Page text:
The ATM International Association said last week’s ruling against the Federal Reserve's debit interchange regulations could delay converting ATM networks to handle debit cards embedded with chips.
U.S. District Court Judge Richard Leon’s decision said David Tente, executive director, USA for ATMIA, “could completely stall progress toward development of the debit solutions necessary for the vast US EMV migration. With one liability shift passed and others looming in the near future, we’re already seeing that the court’s action has created a heightened level of confusion in the industry.”
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The ATMIA said it now represents ATM deployers, manufacturers and networks in 60 countries.
The Leon decision is an ATM issue, the ATMIA said, primarily because so many ATM cards are also debit cards.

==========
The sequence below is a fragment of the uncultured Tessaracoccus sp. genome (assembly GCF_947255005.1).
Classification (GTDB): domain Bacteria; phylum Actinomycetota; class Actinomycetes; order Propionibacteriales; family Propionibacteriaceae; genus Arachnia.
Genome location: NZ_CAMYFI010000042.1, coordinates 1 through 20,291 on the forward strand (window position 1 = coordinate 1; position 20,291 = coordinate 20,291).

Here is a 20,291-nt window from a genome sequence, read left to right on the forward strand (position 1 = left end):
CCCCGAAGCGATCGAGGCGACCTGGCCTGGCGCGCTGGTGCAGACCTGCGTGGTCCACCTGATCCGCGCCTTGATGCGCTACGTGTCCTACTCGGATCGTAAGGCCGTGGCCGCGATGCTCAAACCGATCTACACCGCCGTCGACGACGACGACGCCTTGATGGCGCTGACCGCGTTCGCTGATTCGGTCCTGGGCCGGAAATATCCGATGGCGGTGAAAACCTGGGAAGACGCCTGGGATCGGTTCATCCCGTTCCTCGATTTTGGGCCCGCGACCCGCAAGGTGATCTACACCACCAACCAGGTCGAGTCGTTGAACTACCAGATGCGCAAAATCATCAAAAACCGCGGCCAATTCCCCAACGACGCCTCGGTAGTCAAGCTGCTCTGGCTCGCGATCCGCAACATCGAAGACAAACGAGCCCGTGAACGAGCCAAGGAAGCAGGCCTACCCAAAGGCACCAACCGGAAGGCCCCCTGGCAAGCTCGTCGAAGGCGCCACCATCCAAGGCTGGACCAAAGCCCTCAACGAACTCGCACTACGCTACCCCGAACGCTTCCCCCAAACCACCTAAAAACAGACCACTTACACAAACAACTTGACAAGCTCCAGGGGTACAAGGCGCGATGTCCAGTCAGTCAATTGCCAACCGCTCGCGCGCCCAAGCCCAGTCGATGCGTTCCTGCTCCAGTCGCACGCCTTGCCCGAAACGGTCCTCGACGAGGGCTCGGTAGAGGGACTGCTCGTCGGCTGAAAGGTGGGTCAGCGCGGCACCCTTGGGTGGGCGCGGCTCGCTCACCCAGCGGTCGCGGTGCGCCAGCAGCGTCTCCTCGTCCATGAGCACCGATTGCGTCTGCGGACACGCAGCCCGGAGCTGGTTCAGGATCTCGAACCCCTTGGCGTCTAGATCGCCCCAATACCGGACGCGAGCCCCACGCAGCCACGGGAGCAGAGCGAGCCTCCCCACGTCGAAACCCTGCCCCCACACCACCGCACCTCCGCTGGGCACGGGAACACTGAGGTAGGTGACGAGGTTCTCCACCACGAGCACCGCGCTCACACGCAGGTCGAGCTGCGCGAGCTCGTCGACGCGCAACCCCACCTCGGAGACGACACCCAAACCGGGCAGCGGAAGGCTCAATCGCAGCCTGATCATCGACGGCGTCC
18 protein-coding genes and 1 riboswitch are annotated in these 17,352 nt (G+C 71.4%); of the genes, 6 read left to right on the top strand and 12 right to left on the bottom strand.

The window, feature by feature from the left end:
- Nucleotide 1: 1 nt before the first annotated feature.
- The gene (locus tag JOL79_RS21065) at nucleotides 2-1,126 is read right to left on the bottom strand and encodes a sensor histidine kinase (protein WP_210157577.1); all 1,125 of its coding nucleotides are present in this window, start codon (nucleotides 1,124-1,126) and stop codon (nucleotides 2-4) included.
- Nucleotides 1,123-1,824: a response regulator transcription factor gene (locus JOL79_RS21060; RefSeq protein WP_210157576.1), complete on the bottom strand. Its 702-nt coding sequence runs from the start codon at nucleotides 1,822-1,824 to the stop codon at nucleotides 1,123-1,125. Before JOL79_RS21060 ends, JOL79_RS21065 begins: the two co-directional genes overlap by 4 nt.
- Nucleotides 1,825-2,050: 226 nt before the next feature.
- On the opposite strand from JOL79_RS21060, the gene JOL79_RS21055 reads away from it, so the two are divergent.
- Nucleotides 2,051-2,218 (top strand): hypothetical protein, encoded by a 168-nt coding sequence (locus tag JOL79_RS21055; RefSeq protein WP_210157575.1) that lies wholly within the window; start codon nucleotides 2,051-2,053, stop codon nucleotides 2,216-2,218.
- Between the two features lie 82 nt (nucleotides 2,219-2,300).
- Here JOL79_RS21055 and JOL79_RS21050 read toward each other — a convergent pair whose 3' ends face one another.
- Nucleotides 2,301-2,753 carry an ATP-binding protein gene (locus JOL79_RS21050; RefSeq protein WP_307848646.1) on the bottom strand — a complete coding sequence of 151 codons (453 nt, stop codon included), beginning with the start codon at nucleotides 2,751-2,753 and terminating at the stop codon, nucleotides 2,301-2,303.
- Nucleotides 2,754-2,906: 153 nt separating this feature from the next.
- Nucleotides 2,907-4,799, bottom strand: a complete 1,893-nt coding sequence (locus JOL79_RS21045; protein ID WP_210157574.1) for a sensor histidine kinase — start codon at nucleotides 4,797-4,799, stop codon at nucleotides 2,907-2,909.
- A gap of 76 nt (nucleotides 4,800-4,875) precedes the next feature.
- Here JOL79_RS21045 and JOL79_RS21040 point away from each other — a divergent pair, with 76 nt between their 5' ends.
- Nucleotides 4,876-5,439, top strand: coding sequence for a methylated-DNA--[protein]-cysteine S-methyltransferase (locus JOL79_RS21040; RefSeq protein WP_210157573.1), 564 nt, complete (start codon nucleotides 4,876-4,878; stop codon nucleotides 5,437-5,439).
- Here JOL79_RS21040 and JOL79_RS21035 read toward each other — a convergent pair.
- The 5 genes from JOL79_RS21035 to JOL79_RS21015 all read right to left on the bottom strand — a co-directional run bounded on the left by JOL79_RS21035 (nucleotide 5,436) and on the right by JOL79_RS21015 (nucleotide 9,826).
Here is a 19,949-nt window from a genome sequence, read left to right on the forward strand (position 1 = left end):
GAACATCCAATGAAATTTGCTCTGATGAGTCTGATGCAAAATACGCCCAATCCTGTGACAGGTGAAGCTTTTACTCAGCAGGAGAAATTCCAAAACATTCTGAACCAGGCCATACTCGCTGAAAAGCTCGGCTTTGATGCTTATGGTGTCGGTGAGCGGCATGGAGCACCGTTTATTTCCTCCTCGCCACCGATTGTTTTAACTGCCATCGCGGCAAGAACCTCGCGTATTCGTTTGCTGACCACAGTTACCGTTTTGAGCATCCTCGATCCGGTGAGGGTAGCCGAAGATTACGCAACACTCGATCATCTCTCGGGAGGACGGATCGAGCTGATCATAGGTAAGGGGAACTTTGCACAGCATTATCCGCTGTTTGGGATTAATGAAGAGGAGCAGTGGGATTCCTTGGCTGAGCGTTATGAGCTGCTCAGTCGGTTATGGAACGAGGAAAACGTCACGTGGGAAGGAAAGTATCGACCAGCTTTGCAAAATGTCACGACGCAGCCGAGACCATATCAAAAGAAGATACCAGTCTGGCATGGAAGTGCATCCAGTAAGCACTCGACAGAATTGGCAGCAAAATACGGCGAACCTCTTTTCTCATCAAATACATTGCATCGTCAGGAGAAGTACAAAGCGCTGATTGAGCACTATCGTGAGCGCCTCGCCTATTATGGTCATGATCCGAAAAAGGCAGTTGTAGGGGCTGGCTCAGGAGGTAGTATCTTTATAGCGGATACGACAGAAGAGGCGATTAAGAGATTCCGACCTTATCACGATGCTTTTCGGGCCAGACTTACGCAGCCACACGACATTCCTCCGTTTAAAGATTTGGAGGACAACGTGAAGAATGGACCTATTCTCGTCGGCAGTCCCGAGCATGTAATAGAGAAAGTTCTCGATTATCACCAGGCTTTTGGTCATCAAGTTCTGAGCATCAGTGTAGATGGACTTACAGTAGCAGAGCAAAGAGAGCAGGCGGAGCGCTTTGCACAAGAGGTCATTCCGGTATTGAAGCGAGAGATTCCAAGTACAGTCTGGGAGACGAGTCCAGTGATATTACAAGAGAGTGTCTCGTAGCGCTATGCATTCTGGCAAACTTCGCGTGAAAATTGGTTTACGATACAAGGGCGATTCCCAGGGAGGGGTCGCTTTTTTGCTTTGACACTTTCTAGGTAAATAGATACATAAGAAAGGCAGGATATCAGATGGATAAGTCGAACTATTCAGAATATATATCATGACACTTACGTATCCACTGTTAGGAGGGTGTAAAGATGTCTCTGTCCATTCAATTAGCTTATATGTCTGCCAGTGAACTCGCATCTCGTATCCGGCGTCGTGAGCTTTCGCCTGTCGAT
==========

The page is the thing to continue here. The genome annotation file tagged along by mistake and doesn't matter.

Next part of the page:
Most financial institutions, therefore, are holding back on chip-enabled debit card issuance until a solution is agreed upon that not only meets regulatory requirements and the EMV specifications, but also provides network-to-network portability, without the need for mass reissuing of cards at a later stage, the association explained.
“The simple reality of that interrelationship means that a solution for ATM owners, operators and users will not be possible until all associated debit card issues are first resolved for retail merchants,” the ATMIA said, and that has largely frustrated ATM industry executives.
“Our industry today finds itself dealing with a court decision that has just thrown away the rules upon which we have based all of our work for the past year,” observed Tente. “Work that was necessary because the EMV spec being dictated by the global networks does not fit well with the U.S. payment system as a whole. And meanwhile, the industry still faces the same unrealistic liability shifts.
“The need to rewrite rules, which has now arisen as a result of this latest court decision, will almost certainly delay deployment of EMV debit solutions, pushing operators even further past the deadlines and simultaneously increasing implementation costs and potential fraud losses,“ the association complained.
“ATMIA is hopeful that global networks will finally come to realize that the current EMV migration roadmaps need some serious readjustment to fit broader industry needs,” Tente concluded.